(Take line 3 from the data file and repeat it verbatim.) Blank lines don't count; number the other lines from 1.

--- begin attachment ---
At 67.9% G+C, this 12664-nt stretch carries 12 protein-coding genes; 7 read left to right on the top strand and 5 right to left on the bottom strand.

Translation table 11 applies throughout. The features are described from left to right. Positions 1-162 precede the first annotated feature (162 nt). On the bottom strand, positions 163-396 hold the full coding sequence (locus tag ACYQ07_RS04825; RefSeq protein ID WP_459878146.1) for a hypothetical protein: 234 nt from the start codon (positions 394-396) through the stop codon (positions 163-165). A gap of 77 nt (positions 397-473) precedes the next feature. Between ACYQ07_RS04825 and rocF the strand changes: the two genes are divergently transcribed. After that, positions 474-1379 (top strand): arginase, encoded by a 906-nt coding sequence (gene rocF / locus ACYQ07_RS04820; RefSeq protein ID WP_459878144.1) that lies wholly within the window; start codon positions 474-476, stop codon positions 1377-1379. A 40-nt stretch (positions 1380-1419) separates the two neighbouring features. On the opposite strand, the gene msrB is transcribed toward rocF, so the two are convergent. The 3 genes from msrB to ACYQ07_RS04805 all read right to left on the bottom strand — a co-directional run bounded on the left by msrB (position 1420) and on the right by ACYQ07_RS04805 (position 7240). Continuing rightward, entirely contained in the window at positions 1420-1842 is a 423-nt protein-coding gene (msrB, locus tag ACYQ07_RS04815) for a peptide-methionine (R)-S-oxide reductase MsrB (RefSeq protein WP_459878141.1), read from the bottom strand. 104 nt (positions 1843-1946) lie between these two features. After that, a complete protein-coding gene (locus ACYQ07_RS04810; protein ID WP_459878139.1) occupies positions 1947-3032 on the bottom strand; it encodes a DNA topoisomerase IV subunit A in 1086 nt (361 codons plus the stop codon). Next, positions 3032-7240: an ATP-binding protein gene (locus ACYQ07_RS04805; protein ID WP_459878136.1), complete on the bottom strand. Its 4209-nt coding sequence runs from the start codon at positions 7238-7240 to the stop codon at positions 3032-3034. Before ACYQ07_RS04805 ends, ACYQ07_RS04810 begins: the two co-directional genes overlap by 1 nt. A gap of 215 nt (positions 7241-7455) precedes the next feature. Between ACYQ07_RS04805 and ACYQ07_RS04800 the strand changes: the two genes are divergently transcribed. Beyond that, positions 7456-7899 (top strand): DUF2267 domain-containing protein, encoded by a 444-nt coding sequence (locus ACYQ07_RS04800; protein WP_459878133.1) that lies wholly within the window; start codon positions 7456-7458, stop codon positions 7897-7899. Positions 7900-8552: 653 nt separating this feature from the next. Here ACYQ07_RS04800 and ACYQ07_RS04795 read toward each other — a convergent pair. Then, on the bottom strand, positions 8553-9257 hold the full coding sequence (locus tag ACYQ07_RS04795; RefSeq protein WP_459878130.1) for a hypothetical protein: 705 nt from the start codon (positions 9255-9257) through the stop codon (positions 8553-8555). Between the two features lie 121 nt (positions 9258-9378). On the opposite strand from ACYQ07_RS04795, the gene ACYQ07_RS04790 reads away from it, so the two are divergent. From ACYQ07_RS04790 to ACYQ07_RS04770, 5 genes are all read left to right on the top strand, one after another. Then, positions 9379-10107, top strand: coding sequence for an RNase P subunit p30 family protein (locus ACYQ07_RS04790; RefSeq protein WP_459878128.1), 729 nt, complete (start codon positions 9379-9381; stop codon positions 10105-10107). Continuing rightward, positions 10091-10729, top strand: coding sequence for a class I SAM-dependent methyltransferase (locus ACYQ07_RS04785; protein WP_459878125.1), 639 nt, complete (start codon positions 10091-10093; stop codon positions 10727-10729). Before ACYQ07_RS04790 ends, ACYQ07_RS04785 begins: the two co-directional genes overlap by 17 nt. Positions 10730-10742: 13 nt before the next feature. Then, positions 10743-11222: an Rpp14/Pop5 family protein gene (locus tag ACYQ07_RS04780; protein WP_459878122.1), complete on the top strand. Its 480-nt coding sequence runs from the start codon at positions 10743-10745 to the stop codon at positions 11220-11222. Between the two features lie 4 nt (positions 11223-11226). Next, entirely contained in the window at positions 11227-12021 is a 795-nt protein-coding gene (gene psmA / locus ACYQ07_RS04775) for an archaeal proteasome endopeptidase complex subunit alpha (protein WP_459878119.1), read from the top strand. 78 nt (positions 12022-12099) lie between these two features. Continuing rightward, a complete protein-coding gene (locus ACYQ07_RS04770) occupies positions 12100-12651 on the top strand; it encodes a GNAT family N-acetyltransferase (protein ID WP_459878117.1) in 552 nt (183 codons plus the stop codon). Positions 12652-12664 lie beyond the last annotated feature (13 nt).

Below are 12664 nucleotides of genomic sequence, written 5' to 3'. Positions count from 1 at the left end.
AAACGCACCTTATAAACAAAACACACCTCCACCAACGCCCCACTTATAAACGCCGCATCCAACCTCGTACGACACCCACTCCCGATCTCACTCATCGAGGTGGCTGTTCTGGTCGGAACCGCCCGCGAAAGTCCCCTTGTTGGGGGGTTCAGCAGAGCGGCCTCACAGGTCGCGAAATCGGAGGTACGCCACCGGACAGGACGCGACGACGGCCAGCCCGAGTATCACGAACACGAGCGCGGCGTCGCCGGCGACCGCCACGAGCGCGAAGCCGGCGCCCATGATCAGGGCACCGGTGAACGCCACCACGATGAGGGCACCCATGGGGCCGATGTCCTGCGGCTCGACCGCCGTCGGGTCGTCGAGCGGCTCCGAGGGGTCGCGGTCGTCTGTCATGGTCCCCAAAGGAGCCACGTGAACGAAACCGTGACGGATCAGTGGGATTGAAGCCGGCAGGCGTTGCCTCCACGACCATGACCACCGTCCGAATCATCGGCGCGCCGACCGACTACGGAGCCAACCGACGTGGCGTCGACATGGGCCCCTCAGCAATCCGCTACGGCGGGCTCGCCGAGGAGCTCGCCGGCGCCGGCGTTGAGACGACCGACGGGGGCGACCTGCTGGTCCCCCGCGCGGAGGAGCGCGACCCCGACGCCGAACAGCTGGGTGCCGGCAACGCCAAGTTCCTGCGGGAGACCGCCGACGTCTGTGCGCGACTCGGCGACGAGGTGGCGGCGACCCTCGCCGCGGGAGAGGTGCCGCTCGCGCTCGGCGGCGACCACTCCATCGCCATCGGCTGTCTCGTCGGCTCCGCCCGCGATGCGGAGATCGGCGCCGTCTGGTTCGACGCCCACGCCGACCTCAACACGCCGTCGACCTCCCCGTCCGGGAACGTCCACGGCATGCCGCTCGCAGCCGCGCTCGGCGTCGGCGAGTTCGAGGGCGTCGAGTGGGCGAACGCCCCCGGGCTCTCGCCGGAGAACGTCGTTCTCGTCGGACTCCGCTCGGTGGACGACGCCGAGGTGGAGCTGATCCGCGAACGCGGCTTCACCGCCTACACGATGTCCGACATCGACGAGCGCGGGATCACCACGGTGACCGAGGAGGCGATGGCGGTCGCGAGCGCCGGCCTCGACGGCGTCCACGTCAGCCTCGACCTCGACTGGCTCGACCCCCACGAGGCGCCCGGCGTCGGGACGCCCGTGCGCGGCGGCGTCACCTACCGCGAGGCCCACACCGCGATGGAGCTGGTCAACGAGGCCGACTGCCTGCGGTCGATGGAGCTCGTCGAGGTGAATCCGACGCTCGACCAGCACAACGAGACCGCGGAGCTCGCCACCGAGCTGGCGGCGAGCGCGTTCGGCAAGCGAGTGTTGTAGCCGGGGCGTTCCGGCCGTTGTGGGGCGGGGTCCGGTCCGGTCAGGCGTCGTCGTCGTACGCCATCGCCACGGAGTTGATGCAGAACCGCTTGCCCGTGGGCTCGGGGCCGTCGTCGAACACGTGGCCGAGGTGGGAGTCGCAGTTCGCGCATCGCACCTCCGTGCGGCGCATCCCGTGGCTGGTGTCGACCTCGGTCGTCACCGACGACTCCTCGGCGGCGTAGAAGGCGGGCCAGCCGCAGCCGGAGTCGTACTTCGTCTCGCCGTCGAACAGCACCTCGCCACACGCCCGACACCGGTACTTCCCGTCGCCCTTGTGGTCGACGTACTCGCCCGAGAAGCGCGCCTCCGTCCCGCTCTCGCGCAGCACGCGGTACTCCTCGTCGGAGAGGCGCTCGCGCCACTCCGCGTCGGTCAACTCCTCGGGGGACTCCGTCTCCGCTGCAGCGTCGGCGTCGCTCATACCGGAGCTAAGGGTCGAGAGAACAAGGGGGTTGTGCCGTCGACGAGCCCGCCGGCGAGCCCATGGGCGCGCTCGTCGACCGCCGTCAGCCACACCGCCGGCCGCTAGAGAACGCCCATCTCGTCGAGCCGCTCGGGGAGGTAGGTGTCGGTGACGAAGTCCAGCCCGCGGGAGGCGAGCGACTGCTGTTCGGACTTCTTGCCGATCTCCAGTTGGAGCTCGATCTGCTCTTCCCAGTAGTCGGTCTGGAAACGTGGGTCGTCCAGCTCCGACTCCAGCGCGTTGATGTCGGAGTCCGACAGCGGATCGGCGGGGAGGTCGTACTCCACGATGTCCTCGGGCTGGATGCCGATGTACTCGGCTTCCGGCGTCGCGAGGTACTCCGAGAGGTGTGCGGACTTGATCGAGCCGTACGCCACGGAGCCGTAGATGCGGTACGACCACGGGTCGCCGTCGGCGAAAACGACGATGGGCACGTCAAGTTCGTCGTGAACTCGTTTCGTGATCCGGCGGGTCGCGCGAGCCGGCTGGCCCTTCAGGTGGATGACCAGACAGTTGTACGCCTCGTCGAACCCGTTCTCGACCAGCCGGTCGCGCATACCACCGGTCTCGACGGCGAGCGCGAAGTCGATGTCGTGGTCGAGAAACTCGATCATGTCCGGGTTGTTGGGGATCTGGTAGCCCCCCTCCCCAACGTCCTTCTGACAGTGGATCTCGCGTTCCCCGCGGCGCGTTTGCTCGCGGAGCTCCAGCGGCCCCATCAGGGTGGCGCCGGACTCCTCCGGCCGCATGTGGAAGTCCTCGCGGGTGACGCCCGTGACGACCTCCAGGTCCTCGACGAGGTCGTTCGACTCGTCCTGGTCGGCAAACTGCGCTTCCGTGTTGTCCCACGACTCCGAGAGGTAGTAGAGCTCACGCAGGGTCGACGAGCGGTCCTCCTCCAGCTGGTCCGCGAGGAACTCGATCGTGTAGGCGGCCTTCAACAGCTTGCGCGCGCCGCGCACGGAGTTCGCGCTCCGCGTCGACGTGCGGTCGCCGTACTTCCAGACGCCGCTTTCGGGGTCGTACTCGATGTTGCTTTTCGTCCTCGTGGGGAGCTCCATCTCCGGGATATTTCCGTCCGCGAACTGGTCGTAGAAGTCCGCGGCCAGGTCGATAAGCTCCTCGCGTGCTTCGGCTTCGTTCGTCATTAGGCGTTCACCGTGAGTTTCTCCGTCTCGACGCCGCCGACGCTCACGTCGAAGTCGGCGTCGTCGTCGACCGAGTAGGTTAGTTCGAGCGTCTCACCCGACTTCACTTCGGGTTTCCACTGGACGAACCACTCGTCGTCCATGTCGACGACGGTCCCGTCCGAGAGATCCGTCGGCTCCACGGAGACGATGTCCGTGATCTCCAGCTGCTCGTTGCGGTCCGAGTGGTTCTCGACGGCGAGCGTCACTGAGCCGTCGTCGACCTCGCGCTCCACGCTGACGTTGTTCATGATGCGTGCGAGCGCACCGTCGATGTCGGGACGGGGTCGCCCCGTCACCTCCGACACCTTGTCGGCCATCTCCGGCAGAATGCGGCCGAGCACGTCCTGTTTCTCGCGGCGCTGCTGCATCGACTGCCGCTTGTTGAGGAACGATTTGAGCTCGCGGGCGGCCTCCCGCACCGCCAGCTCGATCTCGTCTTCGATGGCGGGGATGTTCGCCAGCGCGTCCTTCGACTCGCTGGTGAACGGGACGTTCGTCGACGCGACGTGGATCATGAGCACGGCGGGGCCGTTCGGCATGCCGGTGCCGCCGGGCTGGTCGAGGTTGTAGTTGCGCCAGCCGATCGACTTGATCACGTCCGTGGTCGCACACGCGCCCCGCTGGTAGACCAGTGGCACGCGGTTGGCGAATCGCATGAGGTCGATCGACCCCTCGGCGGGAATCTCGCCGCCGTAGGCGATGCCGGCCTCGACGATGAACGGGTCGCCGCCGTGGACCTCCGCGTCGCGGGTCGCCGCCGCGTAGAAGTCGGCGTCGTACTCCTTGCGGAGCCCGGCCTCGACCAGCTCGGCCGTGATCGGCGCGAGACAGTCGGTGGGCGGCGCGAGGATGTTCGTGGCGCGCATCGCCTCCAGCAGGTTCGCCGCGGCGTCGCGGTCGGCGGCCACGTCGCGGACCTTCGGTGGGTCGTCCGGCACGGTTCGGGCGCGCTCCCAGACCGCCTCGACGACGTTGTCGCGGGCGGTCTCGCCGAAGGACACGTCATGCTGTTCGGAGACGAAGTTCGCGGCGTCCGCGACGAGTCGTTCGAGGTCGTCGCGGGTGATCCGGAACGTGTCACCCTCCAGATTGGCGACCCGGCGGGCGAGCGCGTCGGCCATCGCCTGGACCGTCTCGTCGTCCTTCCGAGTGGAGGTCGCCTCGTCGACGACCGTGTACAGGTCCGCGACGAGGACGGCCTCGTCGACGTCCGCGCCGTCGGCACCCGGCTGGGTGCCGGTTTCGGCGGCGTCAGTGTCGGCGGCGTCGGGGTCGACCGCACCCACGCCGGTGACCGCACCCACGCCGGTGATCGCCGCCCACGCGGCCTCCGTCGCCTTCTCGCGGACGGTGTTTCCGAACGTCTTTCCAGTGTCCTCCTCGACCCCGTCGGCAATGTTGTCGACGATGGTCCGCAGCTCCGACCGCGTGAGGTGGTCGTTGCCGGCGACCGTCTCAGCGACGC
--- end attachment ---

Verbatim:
Below are 12664 nucleotides of genomic sequence, written 5' to 3'. Positions count from 1 at the left end.